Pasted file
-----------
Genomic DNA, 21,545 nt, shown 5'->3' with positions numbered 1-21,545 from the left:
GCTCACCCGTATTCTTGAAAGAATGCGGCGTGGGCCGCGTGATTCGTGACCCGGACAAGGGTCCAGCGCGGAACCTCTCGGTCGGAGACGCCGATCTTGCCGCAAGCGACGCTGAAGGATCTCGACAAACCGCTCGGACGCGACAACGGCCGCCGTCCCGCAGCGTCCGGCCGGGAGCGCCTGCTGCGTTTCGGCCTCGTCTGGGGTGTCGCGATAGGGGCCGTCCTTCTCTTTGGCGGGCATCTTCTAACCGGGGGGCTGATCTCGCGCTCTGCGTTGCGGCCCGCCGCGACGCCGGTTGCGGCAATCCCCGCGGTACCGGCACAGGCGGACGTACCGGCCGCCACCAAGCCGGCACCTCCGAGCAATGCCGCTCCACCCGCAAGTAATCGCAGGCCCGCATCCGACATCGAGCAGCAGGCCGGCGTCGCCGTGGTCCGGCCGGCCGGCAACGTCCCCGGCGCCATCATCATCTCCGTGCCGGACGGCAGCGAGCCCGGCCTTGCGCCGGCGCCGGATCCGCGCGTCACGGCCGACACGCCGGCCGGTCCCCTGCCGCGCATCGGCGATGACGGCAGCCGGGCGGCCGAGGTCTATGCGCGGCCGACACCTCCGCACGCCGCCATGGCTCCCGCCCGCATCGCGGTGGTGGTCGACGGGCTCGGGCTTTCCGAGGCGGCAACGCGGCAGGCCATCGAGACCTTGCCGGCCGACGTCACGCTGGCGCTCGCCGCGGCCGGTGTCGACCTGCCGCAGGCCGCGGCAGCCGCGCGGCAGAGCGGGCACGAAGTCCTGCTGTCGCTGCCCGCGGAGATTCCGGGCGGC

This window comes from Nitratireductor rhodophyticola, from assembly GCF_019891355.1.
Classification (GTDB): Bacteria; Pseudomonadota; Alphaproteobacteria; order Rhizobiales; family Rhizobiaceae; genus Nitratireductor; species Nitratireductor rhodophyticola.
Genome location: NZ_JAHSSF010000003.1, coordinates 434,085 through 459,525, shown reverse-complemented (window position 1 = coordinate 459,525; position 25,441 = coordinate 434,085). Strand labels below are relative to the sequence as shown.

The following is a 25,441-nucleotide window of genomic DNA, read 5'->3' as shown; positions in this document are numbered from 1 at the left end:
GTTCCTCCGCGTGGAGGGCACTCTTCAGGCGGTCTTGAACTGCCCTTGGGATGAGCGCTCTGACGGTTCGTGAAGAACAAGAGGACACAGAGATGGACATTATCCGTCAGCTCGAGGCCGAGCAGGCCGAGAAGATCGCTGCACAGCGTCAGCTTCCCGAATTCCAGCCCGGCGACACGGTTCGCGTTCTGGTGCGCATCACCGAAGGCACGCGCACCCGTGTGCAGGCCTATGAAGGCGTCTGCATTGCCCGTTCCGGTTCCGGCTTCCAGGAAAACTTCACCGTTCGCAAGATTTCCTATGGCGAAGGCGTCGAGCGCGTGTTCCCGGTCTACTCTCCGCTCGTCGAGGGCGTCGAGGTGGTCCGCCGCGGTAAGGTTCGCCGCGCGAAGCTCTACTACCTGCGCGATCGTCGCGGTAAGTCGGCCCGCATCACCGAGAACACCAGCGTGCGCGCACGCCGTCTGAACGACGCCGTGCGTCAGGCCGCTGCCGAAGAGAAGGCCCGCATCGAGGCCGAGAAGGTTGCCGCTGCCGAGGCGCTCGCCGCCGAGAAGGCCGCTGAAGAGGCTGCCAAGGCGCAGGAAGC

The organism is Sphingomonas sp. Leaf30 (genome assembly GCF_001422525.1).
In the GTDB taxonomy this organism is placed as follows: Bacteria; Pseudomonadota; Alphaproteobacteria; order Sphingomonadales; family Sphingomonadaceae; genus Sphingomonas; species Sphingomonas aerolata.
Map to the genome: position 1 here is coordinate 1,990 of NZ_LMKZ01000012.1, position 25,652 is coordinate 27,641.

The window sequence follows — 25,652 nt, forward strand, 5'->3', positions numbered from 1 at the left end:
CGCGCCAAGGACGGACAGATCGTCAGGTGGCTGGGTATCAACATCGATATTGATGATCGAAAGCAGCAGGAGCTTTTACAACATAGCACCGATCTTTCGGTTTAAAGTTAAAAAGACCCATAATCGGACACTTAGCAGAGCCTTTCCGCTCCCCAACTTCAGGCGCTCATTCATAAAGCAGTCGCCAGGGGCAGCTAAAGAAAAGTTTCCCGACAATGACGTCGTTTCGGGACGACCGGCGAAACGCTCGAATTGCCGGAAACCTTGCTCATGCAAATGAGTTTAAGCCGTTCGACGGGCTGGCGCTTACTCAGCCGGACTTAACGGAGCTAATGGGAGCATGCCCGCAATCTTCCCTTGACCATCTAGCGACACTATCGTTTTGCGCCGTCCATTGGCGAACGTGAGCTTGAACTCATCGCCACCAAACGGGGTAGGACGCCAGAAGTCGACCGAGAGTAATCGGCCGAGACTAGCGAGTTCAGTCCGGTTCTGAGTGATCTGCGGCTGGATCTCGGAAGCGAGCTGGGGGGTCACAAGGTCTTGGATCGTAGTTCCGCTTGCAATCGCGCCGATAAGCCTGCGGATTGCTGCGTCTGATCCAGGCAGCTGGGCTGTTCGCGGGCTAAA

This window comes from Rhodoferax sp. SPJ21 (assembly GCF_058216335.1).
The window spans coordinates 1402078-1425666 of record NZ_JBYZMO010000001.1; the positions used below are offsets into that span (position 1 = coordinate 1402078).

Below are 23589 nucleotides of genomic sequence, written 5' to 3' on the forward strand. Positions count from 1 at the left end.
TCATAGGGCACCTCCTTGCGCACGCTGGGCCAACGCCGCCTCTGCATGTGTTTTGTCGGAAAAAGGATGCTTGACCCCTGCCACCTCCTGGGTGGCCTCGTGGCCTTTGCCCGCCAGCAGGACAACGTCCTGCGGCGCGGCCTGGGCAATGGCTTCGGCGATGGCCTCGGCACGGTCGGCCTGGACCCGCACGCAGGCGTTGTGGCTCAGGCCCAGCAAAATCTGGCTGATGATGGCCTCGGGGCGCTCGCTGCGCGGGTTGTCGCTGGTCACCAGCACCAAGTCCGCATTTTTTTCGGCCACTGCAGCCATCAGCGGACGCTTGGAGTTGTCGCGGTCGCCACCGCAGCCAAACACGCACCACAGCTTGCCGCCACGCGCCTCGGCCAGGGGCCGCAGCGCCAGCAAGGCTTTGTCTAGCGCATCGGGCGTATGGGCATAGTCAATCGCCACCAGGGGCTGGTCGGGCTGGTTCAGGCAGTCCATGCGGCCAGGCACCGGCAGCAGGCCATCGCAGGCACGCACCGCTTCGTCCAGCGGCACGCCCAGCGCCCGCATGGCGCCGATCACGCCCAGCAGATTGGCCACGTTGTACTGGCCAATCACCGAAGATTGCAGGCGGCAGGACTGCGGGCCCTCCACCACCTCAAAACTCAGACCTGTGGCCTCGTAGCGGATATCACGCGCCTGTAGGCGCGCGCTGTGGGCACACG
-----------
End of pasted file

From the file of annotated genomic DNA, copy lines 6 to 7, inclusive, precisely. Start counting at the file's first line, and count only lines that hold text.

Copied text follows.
The following is a 25,441-nucleotide window of genomic DNA, read 5'->3' as shown; positions in this document are numbered from 1 at the left end:
GTTCCTCCGCGTGGAGGGCACTCTTCAGGCGGTCTTGAACTGCCCTTGGGATGAGCGCTCTGACGGTTCGTGAAGAACAAGAGGACACAGAGATGGACATTATCCGTCAGCTCGAGGCCGAGCAGGCCGAGAAGATCGCTGCACAGCGTCAGCTTCCCGAATTCCAGCCCGGCGACACGGTTCGCGTTCTGGTGCGCATCACCGAAGGCACGCGCACCCGTGTGCAGGCCTATGAAGGCGTCTGCATTGCCCGTTCCGGTTCCGGCTTCCAGGAAAACTTCACCGTTCGCAAGATTTCCTATGGCGAAGGCGTCGAGCGCGTGTTCCCGGTCTACTCTCCGCTCGTCGAGGGCGTCGAGGTGGTCCGCCGCGGTAAGGTTCGCCGCGCGAAGCTCTACTACCTGCGCGATCGTCGCGGTAAGTCGGCCCGCATCACCGAGAACACCAGCGTGCGCGCACGCCGTCTGAACGACGCCGTGCGTCAGGCCGCTGCCGAAGAGAAGGCCCGCATCGAGGCCGAGAAGGTTGCCGCTGCCGAGGCGCTCGCCGCCGAGAAGGCCGCTGAAGAGGCTGCCAAGGCGCAGGAAGC